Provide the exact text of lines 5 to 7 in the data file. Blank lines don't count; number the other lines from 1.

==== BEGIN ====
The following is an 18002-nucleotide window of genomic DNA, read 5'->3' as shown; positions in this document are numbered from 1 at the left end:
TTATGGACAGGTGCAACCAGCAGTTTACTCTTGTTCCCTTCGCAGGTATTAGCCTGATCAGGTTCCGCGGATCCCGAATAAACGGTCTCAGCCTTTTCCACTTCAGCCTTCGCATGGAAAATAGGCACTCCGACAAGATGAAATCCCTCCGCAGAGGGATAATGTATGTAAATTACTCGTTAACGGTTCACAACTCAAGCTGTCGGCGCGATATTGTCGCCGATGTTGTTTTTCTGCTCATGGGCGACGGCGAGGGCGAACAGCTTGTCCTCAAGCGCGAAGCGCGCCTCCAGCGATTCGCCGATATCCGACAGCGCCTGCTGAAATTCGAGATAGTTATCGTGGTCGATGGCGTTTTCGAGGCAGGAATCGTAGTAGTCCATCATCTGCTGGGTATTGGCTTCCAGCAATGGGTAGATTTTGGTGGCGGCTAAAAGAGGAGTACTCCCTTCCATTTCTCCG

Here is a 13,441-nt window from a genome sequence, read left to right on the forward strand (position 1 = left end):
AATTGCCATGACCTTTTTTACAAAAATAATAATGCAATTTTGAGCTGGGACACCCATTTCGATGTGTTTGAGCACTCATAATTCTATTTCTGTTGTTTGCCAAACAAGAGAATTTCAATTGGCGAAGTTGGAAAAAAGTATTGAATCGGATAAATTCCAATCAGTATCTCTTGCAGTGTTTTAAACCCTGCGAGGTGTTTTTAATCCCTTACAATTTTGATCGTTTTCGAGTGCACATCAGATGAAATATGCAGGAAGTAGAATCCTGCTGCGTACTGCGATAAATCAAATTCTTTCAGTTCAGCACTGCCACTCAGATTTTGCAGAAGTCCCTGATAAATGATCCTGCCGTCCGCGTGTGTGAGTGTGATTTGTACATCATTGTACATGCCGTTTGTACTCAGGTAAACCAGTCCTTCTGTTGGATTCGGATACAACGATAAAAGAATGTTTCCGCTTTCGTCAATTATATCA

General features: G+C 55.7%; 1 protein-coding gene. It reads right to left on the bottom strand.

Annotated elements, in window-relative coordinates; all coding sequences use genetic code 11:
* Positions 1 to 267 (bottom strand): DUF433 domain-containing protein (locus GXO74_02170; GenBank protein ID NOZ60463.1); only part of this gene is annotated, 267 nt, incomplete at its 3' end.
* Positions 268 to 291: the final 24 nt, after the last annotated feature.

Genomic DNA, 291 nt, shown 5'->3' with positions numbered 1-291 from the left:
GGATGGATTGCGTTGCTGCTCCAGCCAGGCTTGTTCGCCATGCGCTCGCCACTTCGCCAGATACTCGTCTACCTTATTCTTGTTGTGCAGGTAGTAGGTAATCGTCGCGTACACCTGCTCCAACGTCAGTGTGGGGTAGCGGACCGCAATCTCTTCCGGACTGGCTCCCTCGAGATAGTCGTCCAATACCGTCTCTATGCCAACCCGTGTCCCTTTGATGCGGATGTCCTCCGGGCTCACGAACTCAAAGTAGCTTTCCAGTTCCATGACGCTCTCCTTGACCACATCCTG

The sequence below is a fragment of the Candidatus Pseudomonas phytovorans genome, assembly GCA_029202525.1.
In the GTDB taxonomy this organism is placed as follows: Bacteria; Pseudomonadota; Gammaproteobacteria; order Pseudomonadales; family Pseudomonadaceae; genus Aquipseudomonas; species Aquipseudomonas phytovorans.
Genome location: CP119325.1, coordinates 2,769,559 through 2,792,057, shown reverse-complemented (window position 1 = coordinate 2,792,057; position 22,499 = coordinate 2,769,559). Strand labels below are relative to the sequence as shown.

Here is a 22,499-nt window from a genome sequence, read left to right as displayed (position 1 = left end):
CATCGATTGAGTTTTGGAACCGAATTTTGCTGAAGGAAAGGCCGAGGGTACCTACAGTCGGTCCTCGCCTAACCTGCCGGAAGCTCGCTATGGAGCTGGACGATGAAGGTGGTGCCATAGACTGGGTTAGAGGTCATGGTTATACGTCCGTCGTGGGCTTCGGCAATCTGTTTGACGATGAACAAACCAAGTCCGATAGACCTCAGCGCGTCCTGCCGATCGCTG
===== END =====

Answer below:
General features: G+C 55.7%; 1 protein-coding gene. It reads right to left on the bottom strand.

Annotated elements, in window-relative coordinates; all coding sequences use genetic code 11:
* Positions 1 to 267 (bottom strand): DUF433 domain-containing protein (locus GXO74_02170; GenBank protein ID NOZ60463.1); only part of this gene is annotated, 267 nt, incomplete at its 3' end.